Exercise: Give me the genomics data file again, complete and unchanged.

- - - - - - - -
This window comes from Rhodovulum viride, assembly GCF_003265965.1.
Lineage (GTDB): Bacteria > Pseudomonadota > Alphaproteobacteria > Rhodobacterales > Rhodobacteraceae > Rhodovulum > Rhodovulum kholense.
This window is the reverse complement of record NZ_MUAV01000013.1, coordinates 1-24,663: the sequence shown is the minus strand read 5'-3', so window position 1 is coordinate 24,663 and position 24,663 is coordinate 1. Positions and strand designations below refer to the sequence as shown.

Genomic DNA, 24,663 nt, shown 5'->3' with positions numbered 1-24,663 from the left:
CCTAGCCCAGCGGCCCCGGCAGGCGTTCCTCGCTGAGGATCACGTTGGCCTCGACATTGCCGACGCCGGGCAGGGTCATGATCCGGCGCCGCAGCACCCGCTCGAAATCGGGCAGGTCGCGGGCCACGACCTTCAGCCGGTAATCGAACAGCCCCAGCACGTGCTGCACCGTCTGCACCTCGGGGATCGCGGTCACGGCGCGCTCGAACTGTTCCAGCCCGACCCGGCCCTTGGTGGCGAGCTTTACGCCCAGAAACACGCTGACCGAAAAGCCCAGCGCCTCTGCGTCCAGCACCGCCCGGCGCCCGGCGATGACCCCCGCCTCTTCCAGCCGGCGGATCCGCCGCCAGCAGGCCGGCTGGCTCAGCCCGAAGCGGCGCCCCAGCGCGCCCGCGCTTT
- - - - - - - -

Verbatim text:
This window comes from Rhodovulum viride, assembly GCF_003265965.1.
Lineage (GTDB): Bacteria > Pseudomonadota > Alphaproteobacteria > Rhodobacterales > Rhodobacteraceae > Rhodovulum > Rhodovulum kholense.
This window is the reverse complement of record NZ_MUAV01000013.1, coordinates 1-24,663: the sequence shown is the minus strand read 5'-3', so window position 1 is coordinate 24,663 and position 24,663 is coordinate 1. Positions and strand designations below refer to the sequence as shown.

Genomic DNA, 24,663 nt, shown 5'->3' with positions numbered 1-24,663 from the left:
CCTAGCCCAGCGGCCCCGGCAGGCGTTCCTCGCTGAGGATCACGTTGGCCTCGACATTGCCGACGCCGGGCAGGGTCATGATCCGGCGCCGCAGCACCCGCTCGAAATCGGGCAGGTCGCGGGCCACGACCTTCAGCCGGTAATCGAACAGCCCCAGCACGTGCTGCACCGTCTGCACCTCGGGGATCGCGGTCACGGCGCGCTCGAACTGTTCCAGCCCGACCCGGCCCTTGGTGGCGAGCTTTACGCCCAGAAACACGCTGACCGAAAAGCCCAGCGCCTCTGCGTCCAGCACCGCCCGGCGCCCGGCGATGACCCCCGCCTCTTCCAGCCGGCGGATCCGCCGCCAGCAGGCCGGCTGGCTCAGCCCGAAGCGGCGCCCCAGCGCGCCCGCGCTTT